All the pictures except the Mooball cows are thumbnails linked to larger versions
I returned from New Year's Eve in Sydney and got on with the usual swimming and web stuff, anxiously waiting for my osteopath to return from the weeks and weeks of holiday that he so flagrantly takes over Christmas. (Three weeks, actually, and a well-earned break, but it's always a nervous time for me.) The computer that connects Dac and me to the Internet crashed and I couldn't fix it, so I had to relearn how to dial up, with a little help from my friends.
Dac returned from Christmas in Adelaide where it had been extremely hot, and then my travelogue for 2000 begins. I set off for Sydney with Helen, for Fiona and Ricky's housewarming and Amy's christening. Dad and Eva were down and Fiona, in the midst of everything else she had to do, organised a family celebration for my 50th birthday. The night before the christening, we had a lovely meal out together.
The day of the christening dawned bright and sunny. Helen and I got out of the way in the morning and had a scary swim at Leichhardt Municipal Pool, where the swimming club had exclusive access to the olympic pool, and everyone else was floundering about in the diving pool. No lines, and no bottom.
The christening was at 10.30am at the church where Fiona and Ricky were married. It was part of a normal Sunday service and lasted for more than two hours! The church seems to have gone a bit holyrollerish since last we were there. Hymns written by members of the congregation were put up on an overhead projector and accompanied by the resident pop group. A rel who shall remain nameless said she refused to contribute to the collection plate on the grounds that she didn't get to sing any proper hymns.
Amy was angelic throughout, sitting with her parents or with Uncle Peter, and looking round at everything that was going on. She has always struck me as a child who's taking notes. Afterwards there was the housewarming party, in Fiona and Ricky's garden. Amy, whose morning sleep had been truncated and who was by now very tired, was determined not to sleep. It was terrific to catch up with family members Bev, Grahame, and Aunty Joan, down from Newcastle, and Robyn and Wallace.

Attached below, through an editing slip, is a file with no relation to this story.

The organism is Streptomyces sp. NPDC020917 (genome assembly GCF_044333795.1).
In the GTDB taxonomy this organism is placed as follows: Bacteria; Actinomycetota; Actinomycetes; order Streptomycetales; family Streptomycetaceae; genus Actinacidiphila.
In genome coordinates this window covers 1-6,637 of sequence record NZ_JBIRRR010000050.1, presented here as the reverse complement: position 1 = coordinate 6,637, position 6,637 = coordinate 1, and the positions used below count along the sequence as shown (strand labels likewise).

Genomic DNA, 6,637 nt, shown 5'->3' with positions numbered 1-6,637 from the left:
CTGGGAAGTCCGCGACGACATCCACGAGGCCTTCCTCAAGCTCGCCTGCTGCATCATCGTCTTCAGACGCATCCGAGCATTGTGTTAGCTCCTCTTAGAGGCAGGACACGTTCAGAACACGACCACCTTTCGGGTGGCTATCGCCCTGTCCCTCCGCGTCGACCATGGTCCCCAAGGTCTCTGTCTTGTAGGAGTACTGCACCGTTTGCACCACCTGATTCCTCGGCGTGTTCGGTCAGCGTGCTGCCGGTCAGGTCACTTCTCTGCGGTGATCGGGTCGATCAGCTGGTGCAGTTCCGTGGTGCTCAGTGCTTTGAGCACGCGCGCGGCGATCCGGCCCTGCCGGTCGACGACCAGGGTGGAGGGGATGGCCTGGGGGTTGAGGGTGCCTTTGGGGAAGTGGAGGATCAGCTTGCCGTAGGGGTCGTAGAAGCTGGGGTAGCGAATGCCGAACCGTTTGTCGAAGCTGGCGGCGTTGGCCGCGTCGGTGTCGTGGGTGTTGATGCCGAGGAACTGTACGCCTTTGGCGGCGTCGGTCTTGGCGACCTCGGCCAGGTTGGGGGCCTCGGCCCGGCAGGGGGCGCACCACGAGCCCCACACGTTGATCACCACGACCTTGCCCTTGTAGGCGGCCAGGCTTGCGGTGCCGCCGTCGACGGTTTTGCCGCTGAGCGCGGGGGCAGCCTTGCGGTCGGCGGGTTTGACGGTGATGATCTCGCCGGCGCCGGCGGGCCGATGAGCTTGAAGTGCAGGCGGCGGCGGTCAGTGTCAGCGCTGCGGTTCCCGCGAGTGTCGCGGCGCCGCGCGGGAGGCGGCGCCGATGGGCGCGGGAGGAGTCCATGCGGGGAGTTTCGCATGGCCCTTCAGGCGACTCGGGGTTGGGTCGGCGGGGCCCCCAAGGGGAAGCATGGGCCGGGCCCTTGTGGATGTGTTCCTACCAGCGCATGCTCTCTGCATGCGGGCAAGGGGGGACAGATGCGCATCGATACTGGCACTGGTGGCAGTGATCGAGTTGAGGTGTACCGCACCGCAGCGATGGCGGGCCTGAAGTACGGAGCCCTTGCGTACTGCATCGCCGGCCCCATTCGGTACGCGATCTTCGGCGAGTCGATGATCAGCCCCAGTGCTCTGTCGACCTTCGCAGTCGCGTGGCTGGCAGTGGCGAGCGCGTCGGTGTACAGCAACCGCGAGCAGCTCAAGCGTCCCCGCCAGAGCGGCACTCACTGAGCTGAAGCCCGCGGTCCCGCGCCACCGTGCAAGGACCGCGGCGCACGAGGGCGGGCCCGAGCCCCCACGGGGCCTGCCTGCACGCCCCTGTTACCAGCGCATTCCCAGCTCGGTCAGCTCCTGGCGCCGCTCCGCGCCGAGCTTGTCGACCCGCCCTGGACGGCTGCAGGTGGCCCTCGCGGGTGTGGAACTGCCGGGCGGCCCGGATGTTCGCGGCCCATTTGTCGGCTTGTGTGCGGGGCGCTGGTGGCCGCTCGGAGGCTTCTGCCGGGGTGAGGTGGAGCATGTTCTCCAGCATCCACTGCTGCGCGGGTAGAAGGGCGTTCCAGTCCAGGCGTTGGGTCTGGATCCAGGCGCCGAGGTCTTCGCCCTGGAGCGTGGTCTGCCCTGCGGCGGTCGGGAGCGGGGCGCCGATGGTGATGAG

The next big event was the JAnnieQ, over the Australia Day weekend, with interstate guests and nostalgia for the good old days "before the Internet ruined LTUAE".
On my actual 50th birthday, Steve D (conclusively demonstrating what a Ledge he is!) took Dac and Helen and me out to the Charcoal Grill, absolutely our favourite restaurant. It's an old-fashioned steak house where they serve you those spuds in aluminium foil, and vast steaks, and red wine, and side dishes of wonderful mushrooms. On the right is another excellent present I received.
On the weekend after my birthday, Fiona, Ricky, Ricky's mother Rose, and Amy came down and stayed at Manuka for the weekend. I think it was the first time they'd been away with Amy, and she didn't much care for the long trip. It was good to see her; at this stage she was pulling herself up on the furniture and rushing about. We had another lovely dinner (Italian this time) with friends.
In March, I finally fulfilled my New Year's Resolution of several years and consulted a financial adviser. My original adviser left the workforce in 1991, at which stage my tiny little rollovers weren't doing much, so he told me I needed to talk to someone about them. It took me four years to get around to it, and then I didn't understand the advice. "It's OK, I'll set it all out in a letter," said the adviser, and I never heard from him again. That was five years ago. This time around, it's not going much better, I have to say.